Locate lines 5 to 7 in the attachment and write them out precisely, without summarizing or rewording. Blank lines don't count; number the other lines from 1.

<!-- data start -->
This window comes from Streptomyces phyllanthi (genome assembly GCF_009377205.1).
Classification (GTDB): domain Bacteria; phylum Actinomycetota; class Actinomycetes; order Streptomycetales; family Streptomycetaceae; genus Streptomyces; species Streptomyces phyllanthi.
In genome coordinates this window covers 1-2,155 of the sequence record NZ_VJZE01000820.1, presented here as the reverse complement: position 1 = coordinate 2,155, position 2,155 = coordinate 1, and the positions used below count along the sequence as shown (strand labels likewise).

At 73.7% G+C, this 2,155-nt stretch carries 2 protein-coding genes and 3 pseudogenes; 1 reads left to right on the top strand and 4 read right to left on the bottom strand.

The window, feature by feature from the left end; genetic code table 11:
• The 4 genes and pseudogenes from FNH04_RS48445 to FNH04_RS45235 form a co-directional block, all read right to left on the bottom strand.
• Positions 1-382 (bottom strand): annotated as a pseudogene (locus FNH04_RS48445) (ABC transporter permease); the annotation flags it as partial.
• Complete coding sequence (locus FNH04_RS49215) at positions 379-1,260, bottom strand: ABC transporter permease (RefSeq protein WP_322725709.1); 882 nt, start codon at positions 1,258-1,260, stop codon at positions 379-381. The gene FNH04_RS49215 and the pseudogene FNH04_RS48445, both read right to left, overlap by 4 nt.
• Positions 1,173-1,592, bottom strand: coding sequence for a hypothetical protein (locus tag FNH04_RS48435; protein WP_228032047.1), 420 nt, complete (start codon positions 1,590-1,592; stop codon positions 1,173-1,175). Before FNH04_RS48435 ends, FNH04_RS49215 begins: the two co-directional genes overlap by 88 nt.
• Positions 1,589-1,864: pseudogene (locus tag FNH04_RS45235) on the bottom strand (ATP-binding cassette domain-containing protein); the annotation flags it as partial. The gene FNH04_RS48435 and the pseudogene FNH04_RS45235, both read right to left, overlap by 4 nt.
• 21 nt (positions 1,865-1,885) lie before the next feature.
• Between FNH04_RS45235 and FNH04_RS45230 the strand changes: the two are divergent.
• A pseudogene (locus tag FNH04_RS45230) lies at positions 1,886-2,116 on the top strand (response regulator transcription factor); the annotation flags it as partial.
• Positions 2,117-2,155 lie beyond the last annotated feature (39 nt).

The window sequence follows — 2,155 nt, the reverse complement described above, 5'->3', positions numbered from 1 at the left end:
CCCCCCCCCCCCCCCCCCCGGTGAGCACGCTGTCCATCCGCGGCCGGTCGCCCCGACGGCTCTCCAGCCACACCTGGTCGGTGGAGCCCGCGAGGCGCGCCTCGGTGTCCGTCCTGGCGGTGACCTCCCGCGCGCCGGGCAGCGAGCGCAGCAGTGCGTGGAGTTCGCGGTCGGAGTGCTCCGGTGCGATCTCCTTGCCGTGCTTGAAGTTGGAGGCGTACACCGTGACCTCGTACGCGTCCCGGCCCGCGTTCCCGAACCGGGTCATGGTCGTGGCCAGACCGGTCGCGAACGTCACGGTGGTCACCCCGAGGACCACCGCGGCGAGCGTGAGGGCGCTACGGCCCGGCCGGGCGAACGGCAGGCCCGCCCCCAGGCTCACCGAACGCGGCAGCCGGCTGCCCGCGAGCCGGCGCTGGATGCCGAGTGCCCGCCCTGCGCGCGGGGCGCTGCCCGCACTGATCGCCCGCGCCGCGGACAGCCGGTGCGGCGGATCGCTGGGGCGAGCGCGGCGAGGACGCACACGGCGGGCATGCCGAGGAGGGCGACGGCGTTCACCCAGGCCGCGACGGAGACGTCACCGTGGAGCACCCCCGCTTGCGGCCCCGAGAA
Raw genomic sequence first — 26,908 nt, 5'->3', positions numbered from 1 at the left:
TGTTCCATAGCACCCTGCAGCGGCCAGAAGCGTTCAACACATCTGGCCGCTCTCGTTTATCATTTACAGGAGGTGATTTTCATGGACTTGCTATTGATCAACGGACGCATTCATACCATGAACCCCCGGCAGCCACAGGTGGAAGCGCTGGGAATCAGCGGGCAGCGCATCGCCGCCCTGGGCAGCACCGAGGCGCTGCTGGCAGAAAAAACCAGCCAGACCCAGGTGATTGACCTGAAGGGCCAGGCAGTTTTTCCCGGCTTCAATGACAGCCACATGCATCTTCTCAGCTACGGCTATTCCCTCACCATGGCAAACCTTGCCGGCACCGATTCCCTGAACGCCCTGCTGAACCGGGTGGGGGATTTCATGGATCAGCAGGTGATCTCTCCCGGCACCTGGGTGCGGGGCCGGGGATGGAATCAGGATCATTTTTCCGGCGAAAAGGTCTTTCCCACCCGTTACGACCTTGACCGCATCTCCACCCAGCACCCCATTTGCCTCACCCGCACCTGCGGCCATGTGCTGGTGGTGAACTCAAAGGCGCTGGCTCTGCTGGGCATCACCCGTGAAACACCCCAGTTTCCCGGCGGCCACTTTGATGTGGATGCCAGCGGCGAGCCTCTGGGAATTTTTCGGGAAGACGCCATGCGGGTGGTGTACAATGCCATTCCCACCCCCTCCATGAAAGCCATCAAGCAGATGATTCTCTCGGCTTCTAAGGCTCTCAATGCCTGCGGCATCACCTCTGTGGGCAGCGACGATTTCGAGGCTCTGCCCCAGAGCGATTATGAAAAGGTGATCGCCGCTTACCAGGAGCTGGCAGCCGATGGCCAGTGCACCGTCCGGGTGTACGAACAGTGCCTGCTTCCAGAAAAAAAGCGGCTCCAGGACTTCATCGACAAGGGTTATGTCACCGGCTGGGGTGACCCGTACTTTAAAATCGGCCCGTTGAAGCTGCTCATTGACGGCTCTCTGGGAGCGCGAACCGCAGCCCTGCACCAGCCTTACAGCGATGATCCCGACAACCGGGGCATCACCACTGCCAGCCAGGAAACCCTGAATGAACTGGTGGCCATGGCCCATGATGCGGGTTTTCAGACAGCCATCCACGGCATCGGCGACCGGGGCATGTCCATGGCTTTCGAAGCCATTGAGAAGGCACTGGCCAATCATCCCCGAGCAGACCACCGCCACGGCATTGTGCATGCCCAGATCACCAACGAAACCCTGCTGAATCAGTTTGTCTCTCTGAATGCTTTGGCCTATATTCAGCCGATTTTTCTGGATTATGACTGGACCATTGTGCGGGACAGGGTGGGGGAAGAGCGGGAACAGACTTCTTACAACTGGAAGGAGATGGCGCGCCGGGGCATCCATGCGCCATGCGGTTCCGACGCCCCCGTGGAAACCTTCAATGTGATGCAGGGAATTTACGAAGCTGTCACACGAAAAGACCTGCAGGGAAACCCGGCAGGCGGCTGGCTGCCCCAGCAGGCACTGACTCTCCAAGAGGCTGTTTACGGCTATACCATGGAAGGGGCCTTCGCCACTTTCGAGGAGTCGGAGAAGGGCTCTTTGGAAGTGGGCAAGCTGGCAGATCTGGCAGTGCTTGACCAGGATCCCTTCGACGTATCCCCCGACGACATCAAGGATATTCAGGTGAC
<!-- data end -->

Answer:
The window, feature by feature from the left end; genetic code table 11:
• The 4 genes and pseudogenes from FNH04_RS48445 to FNH04_RS45235 form a co-directional block, all read right to left on the bottom strand.
• Positions 1-382 (bottom strand): annotated as a pseudogene (locus FNH04_RS48445) (ABC transporter permease); the annotation flags it as partial.